The World Wide Web Consortium (W3C) is an international consortium where Member organizations, a full-time staff, and the public work together to develop Web standards. W3C primarily pursues its mission through the creation of Web standards and guidelines designed to ensure long-term growth for the Web. Over 440 organizations are Members of the Consortium. W3C is jointly run by the MIT Computer Science and Artificial Intelligence Laboratory (MIT CSAIL) in the USA, the European Research Consortium for Informatics and Mathematics (ERCIM) headquartered in France and Keio University in Japan, and has additional Offices worldwide. For more information see


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Testimonials for SMIL 3.0 Recommendation

English: ACCESS Co., Ltd. | CWI | Daisy Consortium | IBM| INRIA | IWA/HWG | Nokia | PUC-Rio | RealNetworks

Español: University of Oviedo


As a co-editor of the SMIL 3.0 specification, we are very pleased that SMIL 3.0 has been approved by W3C as Proposed Recommendation. ACCESS is committed to further contributing to leading global standards organizations like W3C to ensure the successful development of open Internet standards. Rich media services are the future of the Internet and we believe that SMIL will play a substantial role in the furtherevolution of the content world. ACCESS has already shipped its own NetFront SMIL Player to more than 40 million mobile phones and we will promote broader adoption of this standard.

— Marcin Hanclik, R&D, ACCESS Co., Ltd.

Centrum voor Wiskunde & Informatica (CWI)

Centrum voor Wiskunde & Informatica (CWI) has contributed extensively to the development of the new SMIL 3.0 recommendation. SMIL 3.0 extends the popular SMIL language in several important dimensions. The introduction of the SMIL Tiny profile will allow implementations of SMIL to be deployed in target areas such as playlists and set-top boxes in a quick and efficient manner. The development of SMIL Text and SMIL State will provide a host of new creation and manipulation possibilities for SMIL content. The new panZoom facility allows simple animations to be added to SMIL content that help focus attention on the presentation message. Each of these areas will enable users of new media applications to build more personalized and customized presentations without losing the benefit of the declarative, XML-based SMIL language.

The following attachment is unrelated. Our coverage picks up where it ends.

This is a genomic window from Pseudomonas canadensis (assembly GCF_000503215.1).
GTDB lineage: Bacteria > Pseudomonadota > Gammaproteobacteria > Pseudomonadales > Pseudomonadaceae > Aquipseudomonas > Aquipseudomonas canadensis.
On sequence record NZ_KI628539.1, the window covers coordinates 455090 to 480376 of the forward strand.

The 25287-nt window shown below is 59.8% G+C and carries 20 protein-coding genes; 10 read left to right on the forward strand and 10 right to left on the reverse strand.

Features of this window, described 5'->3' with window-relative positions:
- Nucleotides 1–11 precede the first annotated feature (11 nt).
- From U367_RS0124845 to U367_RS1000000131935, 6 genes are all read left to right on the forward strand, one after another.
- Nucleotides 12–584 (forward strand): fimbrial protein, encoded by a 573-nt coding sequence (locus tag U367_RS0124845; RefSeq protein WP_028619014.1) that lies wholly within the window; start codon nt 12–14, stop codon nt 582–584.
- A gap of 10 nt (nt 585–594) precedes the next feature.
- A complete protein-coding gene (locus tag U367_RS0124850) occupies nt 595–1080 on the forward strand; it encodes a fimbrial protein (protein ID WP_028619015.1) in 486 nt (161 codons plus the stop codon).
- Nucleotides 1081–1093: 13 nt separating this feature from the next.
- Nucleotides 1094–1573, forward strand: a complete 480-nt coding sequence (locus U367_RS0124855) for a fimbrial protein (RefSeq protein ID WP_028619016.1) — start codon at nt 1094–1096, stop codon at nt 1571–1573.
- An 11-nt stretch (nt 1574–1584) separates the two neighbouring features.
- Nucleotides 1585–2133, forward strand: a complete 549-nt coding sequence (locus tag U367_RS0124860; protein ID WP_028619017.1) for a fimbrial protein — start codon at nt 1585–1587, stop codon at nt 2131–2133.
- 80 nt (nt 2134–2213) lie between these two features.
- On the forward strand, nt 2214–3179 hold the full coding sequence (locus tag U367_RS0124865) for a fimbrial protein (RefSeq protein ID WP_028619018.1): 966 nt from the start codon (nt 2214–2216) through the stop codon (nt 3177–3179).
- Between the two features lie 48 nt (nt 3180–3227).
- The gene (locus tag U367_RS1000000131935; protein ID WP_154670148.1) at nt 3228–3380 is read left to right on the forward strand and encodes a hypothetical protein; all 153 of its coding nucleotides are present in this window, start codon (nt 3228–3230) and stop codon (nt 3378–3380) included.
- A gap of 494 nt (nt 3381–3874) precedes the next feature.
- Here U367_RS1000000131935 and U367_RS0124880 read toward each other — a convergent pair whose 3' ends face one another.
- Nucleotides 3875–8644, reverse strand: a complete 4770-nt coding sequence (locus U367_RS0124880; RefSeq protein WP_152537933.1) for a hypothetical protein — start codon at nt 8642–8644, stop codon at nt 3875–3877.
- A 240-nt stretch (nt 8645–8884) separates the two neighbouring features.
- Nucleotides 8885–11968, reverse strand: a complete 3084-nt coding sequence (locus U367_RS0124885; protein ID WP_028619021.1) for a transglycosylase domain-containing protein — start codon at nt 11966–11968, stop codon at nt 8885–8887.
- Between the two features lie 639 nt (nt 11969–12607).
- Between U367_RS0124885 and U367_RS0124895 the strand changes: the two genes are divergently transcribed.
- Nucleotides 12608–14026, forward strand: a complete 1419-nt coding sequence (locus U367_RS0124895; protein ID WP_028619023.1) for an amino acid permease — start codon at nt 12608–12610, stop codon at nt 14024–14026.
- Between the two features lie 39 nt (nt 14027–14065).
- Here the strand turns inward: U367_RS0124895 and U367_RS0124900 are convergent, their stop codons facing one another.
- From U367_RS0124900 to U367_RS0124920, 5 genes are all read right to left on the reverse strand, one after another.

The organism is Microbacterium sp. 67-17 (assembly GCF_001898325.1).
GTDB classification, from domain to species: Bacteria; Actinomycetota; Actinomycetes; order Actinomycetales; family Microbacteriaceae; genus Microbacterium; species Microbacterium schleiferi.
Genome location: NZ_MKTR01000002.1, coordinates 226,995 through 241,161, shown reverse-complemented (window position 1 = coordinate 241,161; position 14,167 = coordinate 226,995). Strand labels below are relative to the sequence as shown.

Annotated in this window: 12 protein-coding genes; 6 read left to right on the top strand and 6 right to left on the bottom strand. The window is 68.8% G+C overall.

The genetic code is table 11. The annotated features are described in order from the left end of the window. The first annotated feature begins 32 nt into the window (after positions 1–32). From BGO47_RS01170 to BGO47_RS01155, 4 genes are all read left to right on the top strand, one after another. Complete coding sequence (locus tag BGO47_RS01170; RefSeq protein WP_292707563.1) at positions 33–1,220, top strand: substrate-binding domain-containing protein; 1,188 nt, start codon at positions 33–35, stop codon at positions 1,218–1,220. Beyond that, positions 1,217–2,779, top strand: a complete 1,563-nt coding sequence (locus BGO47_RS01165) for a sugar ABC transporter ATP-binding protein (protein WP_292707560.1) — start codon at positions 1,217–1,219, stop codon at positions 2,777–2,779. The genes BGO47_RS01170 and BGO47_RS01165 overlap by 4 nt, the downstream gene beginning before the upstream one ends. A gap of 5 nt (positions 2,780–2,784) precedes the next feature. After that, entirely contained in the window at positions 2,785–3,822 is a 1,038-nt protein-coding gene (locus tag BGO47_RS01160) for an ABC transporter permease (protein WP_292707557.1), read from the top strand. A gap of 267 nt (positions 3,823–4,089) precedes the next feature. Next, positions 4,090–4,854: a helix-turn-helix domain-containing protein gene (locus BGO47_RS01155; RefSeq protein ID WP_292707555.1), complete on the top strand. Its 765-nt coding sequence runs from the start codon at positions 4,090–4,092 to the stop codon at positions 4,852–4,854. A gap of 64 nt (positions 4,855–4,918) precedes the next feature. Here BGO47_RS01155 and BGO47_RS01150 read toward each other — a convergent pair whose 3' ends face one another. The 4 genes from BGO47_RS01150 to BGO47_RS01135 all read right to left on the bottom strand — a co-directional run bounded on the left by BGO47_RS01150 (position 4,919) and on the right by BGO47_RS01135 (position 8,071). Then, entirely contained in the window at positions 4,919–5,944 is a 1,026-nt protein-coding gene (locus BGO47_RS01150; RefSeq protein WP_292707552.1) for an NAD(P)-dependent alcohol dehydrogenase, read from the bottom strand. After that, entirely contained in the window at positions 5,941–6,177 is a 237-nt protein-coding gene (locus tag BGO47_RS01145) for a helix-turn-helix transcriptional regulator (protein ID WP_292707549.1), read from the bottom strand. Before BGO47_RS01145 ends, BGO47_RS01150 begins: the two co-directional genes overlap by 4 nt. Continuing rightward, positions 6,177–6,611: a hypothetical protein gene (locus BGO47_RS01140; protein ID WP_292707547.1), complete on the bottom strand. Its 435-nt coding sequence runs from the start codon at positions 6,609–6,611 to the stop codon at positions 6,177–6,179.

— Dr Dick Bulterman, Head of Distributed Multimedia Languages and Infrastructure research, CWI, Amsterdam.

DAISY Consortium

The DAISY Consortium's technical team and leadership are pleased to endorse SMIL 3.0. Each new version of SMIL has proven invaluable in DAISY's efforts to synchronize text and audio, making information both accessible and navigable for people with print disabilities such as blindness, dyslexia, cognitive or physical impairments. SMIL 3.0 includes several new accessibility features and, for the first time, a fully-conforming language profile has been defined for DAISY books. As the Consortium moves forward with revisions to the DAISY Standard (officially the ANSI-NISO Z39.86 Specifications for the Digital Talking Book), we will build on SMIL 3.0 and extend the functionality in the DAISY Standard to support the production and consumption of rich media publications that are accessible to all.

— George Kerscher, PhD, Secretary-General of the DAISY Consortium.


SMIL 3.0 is an important advancement in open client technologies for the web. Particularly impressive is the addition of SMIL State, which provides new capabilities for improving interactivity and reusability of video content. In addition to generating business value through new monetization and market intelligence potential for multimedia content, this standard will enhance multimedia content flow and reuse in collaborative and educative contexts. As such, SMIL 3.0 supports the W3C's mandate to lead the web to its full potential by advancing the cause of making multimedia content a first class citizen on the web.

— Dr. John Boyer, Senior Technical Staff Member for Interactive Documents and Web 2.0 Applications, IBM